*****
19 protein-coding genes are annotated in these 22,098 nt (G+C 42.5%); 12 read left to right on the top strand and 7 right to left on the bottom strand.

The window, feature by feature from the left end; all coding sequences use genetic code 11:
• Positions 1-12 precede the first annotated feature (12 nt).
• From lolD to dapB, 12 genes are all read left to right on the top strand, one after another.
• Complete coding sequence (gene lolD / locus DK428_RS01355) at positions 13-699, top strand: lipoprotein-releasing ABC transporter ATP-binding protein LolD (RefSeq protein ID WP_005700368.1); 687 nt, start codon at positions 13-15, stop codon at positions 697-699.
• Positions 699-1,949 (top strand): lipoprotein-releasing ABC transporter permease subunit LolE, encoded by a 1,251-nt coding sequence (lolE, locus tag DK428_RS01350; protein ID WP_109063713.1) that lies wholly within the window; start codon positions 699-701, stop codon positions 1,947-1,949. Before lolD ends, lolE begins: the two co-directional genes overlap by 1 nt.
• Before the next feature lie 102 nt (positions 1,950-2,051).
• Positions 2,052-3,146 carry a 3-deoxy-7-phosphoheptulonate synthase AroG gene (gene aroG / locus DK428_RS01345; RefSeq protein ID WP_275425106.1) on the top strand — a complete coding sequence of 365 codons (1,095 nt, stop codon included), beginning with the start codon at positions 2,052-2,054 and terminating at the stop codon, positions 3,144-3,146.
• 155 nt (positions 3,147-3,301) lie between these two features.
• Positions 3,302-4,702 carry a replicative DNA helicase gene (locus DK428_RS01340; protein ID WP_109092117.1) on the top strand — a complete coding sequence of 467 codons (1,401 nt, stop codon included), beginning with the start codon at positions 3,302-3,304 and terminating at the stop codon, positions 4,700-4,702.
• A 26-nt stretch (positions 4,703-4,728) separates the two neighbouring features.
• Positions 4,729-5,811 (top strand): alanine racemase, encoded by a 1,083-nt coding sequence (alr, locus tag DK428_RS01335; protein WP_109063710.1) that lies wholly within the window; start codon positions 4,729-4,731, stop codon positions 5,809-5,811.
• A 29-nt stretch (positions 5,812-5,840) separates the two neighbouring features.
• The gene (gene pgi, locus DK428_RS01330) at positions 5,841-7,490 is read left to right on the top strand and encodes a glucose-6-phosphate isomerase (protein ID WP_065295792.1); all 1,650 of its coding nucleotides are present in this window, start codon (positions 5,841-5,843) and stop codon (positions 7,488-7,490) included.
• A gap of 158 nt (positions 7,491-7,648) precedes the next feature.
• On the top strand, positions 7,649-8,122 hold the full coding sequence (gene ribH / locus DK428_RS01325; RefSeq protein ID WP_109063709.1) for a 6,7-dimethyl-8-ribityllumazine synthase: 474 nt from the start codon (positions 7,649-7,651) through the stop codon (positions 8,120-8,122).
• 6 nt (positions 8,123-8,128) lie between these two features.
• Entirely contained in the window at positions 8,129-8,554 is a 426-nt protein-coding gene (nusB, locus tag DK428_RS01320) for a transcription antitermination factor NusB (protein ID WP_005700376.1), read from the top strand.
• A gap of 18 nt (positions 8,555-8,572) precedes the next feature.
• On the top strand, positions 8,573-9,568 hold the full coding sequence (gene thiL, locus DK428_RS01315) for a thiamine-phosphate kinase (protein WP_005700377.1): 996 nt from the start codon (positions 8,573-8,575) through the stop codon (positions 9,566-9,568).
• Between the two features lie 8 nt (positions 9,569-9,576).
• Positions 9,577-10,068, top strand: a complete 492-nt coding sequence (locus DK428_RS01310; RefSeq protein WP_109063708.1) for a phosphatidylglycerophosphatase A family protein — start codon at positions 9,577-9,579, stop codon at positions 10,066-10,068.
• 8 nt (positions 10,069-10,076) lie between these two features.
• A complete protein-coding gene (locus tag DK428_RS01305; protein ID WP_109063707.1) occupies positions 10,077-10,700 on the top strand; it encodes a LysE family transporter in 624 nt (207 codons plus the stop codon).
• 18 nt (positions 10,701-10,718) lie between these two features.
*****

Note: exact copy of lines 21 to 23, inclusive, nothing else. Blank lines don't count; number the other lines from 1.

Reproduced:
• Between the two features lie 8 nt (positions 9,569-9,576).
• Positions 9,577-10,068, top strand: a complete 492-nt coding sequence (locus DK428_RS01310; RefSeq protein WP_109063708.1) for a phosphatidylglycerophosphatase A family protein — start codon at positions 9,577-9,579, stop codon at positions 10,066-10,068.
• 8 nt (positions 10,069-10,076) lie between these two features.